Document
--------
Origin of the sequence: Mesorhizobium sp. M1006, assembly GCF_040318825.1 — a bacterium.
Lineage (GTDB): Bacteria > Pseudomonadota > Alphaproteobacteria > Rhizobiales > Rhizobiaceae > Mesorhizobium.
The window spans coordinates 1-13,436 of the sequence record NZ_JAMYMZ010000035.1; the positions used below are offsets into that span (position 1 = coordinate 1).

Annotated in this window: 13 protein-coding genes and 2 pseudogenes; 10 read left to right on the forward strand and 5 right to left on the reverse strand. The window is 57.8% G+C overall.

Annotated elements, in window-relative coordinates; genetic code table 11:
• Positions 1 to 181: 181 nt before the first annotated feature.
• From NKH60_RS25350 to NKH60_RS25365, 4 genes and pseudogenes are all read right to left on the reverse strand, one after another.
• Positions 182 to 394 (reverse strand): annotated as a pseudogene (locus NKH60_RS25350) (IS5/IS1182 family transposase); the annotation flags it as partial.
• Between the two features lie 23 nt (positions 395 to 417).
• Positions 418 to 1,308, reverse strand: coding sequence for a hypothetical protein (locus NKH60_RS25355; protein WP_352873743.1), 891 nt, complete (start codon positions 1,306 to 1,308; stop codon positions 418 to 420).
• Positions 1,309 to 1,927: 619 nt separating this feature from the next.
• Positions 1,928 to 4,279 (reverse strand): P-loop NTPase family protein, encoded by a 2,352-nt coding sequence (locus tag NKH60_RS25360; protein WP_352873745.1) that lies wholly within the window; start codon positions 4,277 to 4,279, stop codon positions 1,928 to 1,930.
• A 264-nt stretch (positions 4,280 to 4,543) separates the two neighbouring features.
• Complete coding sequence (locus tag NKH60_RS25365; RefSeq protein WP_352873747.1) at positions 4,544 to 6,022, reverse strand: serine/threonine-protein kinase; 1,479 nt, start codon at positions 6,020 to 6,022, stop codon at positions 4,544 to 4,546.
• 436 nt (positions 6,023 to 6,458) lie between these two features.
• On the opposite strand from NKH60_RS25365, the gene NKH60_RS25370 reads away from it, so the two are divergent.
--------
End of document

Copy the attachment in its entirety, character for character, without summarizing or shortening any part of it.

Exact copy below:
Origin of the sequence: Mesorhizobium sp. M1006, assembly GCF_040318825.1 — a bacterium.
Lineage (GTDB): Bacteria > Pseudomonadota > Alphaproteobacteria > Rhizobiales > Rhizobiaceae > Mesorhizobium.
The window spans coordinates 1-13,436 of the sequence record NZ_JAMYMZ010000035.1; the positions used below are offsets into that span (position 1 = coordinate 1).

Annotated in this window: 13 protein-coding genes and 2 pseudogenes; 10 read left to right on the forward strand and 5 right to left on the reverse strand. The window is 57.8% G+C overall.

Annotated elements, in window-relative coordinates; genetic code table 11:
• Positions 1 to 181: 181 nt before the first annotated feature.
• From NKH60_RS25350 to NKH60_RS25365, 4 genes and pseudogenes are all read right to left on the reverse strand, one after another.
• Positions 182 to 394 (reverse strand): annotated as a pseudogene (locus NKH60_RS25350) (IS5/IS1182 family transposase); the annotation flags it as partial.
• Between the two features lie 23 nt (positions 395 to 417).
• Positions 418 to 1,308, reverse strand: coding sequence for a hypothetical protein (locus NKH60_RS25355; protein WP_352873743.1), 891 nt, complete (start codon positions 1,306 to 1,308; stop codon positions 418 to 420).
• Positions 1,309 to 1,927: 619 nt separating this feature from the next.
• Positions 1,928 to 4,279 (reverse strand): P-loop NTPase family protein, encoded by a 2,352-nt coding sequence (locus tag NKH60_RS25360; protein WP_352873745.1) that lies wholly within the window; start codon positions 4,277 to 4,279, stop codon positions 1,928 to 1,930.
• A 264-nt stretch (positions 4,280 to 4,543) separates the two neighbouring features.
• Complete coding sequence (locus tag NKH60_RS25365; RefSeq protein WP_352873747.1) at positions 4,544 to 6,022, reverse strand: serine/threonine-protein kinase; 1,479 nt, start codon at positions 6,020 to 6,022, stop codon at positions 4,544 to 4,546.
• 436 nt (positions 6,023 to 6,458) lie between these two features.
• On the opposite strand from NKH60_RS25365, the gene NKH60_RS25370 reads away from it, so the two are divergent.